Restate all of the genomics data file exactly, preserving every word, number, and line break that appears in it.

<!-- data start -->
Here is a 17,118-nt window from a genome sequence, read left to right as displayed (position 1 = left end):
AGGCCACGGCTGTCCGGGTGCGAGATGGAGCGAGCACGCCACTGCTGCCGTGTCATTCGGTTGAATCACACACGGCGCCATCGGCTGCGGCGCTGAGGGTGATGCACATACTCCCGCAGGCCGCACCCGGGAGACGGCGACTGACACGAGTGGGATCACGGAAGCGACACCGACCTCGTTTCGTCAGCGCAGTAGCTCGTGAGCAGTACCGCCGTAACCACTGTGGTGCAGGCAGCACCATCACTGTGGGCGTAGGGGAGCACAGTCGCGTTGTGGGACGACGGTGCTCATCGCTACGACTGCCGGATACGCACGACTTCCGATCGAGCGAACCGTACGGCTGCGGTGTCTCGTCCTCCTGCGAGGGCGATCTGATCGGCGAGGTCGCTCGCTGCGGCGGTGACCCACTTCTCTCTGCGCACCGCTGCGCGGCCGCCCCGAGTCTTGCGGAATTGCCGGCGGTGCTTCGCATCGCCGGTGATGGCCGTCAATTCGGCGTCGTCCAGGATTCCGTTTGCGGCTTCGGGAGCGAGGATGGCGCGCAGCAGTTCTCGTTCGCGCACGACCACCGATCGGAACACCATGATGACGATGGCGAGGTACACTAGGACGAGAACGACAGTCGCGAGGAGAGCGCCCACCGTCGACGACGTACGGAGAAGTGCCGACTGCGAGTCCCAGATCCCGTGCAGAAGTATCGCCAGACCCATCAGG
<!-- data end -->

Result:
Here is a 17,118-nt window from a genome sequence, read left to right as displayed (position 1 = left end):
AGGCCACGGCTGTCCGGGTGCGAGATGGAGCGAGCACGCCACTGCTGCCGTGTCATTCGGTTGAATCACACACGGCGCCATCGGCTGCGGCGCTGAGGGTGATGCACATACTCCCGCAGGCCGCACCCGGGAGACGGCGACTGACACGAGTGGGATCACGGAAGCGACACCGACCTCGTTTCGTCAGCGCAGTAGCTCGTGAGCAGTACCGCCGTAACCACTGTGGTGCAGGCAGCACCATCACTGTGGGCGTAGGGGAGCACAGTCGCGTTGTGGGACGACGGTGCTCATCGCTACGACTGCCGGATACGCACGACTTCCGATCGAGCGAACCGTACGGCTGCGGTGTCTCGTCCTCCTGCGAGGGCGATCTGATCGGCGAGGTCGCTCGCTGCGGCGGTGACCCACTTCTCTCTGCGCACCGCTGCGCGGCCGCCCCGAGTCTTGCGGAATTGCCGGCGGTGCTTCGCATCGCCGGTGATGGCCGTCAATTCGGCGTCGTCCAGGATTCCGTTTGCGGCTTCGGGAGCGAGGATGGCGCGCAGCAGTTCTCGTTCGCGCACGACCACCGATCGGAACACCATGATGACGATGGCGAGGTACACTAGGACGAGAACGACAGTCGCGAGGAGAGCGCCCACCGTCGACGACGTACGGAGAAGTGCCGACTGCGAGTCCCAGATCCCGTGCAGAAGTATCGCCAGACCCATCAGG